A further possibility consists in that the voltage source is actuable depending on an average value of the rectified mains voltage.

Thus, a relationship with the average mains voltage can be established using the (controllable) voltage source. Using the voltage sources for the plurality of drivers, it is possible to control, for example to balance, the currents for the semiconductor light-emitting elements of the segments.

For example, longer-term averaging over a mains period or over several mains periods of the mains voltage can take place. The (longer-term) averaging can take place depending on a peak value, an average value or the like. In this case, the mains voltage can already be rectified or it may be an AC mains voltage.

Another development consists in that the drivers can be supplied with a rectified mains voltage.

A development consists in that at least two of the segments have semiconductor light-emitting elements, which differ at least partially in terms of their forward voltages, their colors, their sizes, their physical shapes and/or their numbers. The forward voltages of all of the segments are preferably different.

Another development consists in that the driver includes a comparison element.

The comparison element may be or include a comparator, for example. The comparison element can be in the form of an (at least one) operational amplifier or in the form of at least one transistor.

The comparison element compares a first reference potential, for example a side of the rectified mains voltage, with a second reference potential, for example a potential at the end or in the respective segment.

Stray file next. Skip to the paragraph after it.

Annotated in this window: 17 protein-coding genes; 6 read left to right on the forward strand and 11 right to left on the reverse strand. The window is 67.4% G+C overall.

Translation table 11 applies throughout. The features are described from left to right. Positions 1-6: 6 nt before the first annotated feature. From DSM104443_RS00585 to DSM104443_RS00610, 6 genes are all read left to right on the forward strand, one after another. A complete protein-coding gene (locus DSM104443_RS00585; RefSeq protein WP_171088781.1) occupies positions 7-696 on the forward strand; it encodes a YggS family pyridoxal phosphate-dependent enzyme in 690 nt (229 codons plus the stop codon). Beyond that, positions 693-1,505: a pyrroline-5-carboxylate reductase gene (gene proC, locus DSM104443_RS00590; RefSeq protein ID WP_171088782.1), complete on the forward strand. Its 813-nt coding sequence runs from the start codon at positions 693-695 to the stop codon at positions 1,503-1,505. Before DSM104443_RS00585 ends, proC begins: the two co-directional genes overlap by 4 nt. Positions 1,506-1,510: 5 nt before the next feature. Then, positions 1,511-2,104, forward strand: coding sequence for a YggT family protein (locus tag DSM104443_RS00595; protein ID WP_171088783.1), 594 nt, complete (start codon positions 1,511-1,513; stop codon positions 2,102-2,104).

Using the current regulator, the current in the segments can be preset. A preset voltage drop, for example the voltage which does not form as a voltage drop across the series-connected semiconductor light-emitting elements, can form across the current regulator.

The current regulator can itself set a current or it can be used to set a current.

Another development consists in that the current regulator is controllable by means of dimming.

One option consists in the current regulator being controlled and therefore luminosity regulation (dimming) of the semiconductor light-emitting elements being achievable. The actuation can take place in different ways, for example via a potentiometer, a DALI system, a microcontroller or a 1-10 V interface.

Within the scope of an additional development, the segment with the greatest forward voltage has a forward voltage which is at least twice as great as the segment with the lowest forward voltage.

For example, the segment with the greatest forward voltage can have a forward voltage that is at least 60% greater than the segment with the second greatest forward voltage.

Another development consists in that the electronic switch of the driver is active at a switching frequency which has at least twice the mains frequency or a multiple of the mains frequency. Switching frequency will be understood below to mean the average frequency of the switch-on and switch-off operations of the switch. A switch-on and subsequent switch-off operation in this case results in a full wave. In this case, the switch-on duration and the switch-off duration can be of different lengths, and the switching frequency results from the average frequency of the switch-on and switch-off operations of the switch.

In particular, the switch of that driver which actuates the segment with the greatest forward voltage can be operated at a switching frequency of at least 100 Hz.

A further configuration also consists in that a device for mixing the light provided by a plurality of segments is provided.